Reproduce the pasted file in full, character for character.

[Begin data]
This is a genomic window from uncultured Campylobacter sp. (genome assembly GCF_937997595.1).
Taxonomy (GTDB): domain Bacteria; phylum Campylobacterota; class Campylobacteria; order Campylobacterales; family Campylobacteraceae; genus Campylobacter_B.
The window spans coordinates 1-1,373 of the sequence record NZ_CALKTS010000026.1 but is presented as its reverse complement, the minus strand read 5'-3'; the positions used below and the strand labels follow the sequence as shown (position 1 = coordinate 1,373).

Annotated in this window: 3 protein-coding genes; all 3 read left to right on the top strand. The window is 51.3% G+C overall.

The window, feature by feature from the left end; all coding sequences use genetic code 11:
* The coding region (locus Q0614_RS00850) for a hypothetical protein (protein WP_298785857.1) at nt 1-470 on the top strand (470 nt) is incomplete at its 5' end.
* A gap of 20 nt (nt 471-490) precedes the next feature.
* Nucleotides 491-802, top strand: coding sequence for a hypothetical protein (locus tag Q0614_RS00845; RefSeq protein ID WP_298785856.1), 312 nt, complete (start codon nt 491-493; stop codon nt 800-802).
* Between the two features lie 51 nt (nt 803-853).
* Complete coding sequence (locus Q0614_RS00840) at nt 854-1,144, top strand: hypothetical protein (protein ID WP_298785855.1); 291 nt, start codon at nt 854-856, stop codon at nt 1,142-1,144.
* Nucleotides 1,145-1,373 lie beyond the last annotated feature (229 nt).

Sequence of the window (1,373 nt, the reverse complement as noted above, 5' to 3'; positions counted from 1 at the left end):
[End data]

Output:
This is a genomic window from uncultured Campylobacter sp. (genome assembly GCF_937997595.1).
Taxonomy (GTDB): domain Bacteria; phylum Campylobacterota; class Campylobacteria; order Campylobacterales; family Campylobacteraceae; genus Campylobacter_B.
The window spans coordinates 1-1,373 of the sequence record NZ_CALKTS010000026.1 but is presented as its reverse complement, the minus strand read 5'-3'; the positions used below and the strand labels follow the sequence as shown (position 1 = coordinate 1,373).

Annotated in this window: 3 protein-coding genes; all 3 read left to right on the top strand. The window is 51.3% G+C overall.

The window, feature by feature from the left end; all coding sequences use genetic code 11:
* The coding region (locus Q0614_RS00850) for a hypothetical protein (protein WP_298785857.1) at nt 1-470 on the top strand (470 nt) is incomplete at its 5' end.
* A gap of 20 nt (nt 471-490) precedes the next feature.
* Nucleotides 491-802, top strand: coding sequence for a hypothetical protein (locus tag Q0614_RS00845; RefSeq protein ID WP_298785856.1), 312 nt, complete (start codon nt 491-493; stop codon nt 800-802).
* Between the two features lie 51 nt (nt 803-853).
* Complete coding sequence (locus Q0614_RS00840) at nt 854-1,144, top strand: hypothetical protein (protein ID WP_298785855.1); 291 nt, start codon at nt 854-856, stop codon at nt 1,142-1,144.
* Nucleotides 1,145-1,373 lie beyond the last annotated feature (229 nt).

Sequence of the window (1,373 nt, the reverse complement as noted above, 5' to 3'; positions counted from 1 at the left end):